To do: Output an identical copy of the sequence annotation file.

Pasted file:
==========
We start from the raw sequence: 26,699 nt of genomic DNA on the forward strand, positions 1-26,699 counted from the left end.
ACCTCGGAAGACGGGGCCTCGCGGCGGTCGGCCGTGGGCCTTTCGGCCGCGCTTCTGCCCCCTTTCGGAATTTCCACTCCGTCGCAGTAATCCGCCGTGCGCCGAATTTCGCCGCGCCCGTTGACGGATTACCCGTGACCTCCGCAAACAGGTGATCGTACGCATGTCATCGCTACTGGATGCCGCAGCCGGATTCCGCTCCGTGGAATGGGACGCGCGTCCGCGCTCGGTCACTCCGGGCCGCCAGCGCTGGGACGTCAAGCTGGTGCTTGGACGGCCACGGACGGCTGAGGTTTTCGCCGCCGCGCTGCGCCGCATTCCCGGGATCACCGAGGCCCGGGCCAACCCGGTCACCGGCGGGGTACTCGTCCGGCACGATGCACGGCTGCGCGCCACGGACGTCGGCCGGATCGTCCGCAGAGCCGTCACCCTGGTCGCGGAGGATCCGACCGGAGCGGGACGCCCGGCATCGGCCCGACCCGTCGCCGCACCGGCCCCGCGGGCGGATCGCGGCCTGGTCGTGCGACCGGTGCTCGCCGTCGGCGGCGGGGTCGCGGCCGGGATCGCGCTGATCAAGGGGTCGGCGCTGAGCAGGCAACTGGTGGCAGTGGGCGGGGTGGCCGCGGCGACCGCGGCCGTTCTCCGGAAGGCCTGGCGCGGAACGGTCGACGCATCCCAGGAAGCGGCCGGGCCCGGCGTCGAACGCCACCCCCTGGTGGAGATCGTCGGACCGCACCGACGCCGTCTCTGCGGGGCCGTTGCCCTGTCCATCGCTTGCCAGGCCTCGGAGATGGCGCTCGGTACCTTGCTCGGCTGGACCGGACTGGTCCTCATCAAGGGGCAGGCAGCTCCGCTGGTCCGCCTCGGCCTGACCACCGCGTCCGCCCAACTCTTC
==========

We start from the raw sequence: 26,699 nt of genomic DNA on the forward strand, positions 1-26,699 counted from the left end.
ACCTCGGAAGACGGGGCCTCGCGGCGGTCGGCCGTGGGCCTTTCGGCCGCGCTTCTGCCCCCTTTCGGAATTTCCACTCCGTCGCAGTAATCCGCCGTGCGCCGAATTTCGCCGCGCCCGTTGACGGATTACCCGTGACCTCCGCAAACAGGTGATCGTACGCATGTCATCGCTACTGGATGCCGCAGCCGGATTCCGCTCCGTGGAATGGGACGCGCGTCCGCGCTCGGTCACTCCGGGCCGCCAGCGCTGGGACGTCAAGCTGGTGCTTGGACGGCCACGGACGGCTGAGGTTTTCGCCGCCGCGCTGCGCCGCATTCCCGGGATCACCGAGGCCCGGGCCAACCCGGTCACCGGCGGGGTACTCGTCCGGCACGATGCACGGCTGCGCGCCACGGACGTCGGCCGGATCGTCCGCAGAGCCGTCACCCTGGTCGCGGAGGATCCGACCGGAGCGGGACGCCCGGCATCGGCCCGACCCGTCGCCGCACCGGCCCCGCGGGCGGATCGCGGCCTGGTCGTGCGACCGGTGCTCGCCGTCGGCGGCGGGGTCGCGGCCGGGATCGCGCTGATCAAGGGGTCGGCGCTGAGCAGGCAACTGGTGGCAGTGGGCGGGGTGGCCGCGGCGACCGCGGCCGTTCTCCGGAAGGCCTGGCGCGGAACGGTCGACGCATCCCAGGAAGCGGCCGGGCCCGGCGTCGAACGCCACCCCCTGGTGGAGATCGTCGGACCGCACCGACGCCGTCTCTGCGGGGCCGTTGCCCTGTCCATCGCTTGCCAGGCCTCGGAGATGGCGCTCGGTACCTTGCTCGGCTGGACCGGACTGGTCCTCATCAAGGGGCAGGCAGCTCCGCTGGTCCGCCTCGGCCTGACCACCGCGTCCGCCCAACTCTTC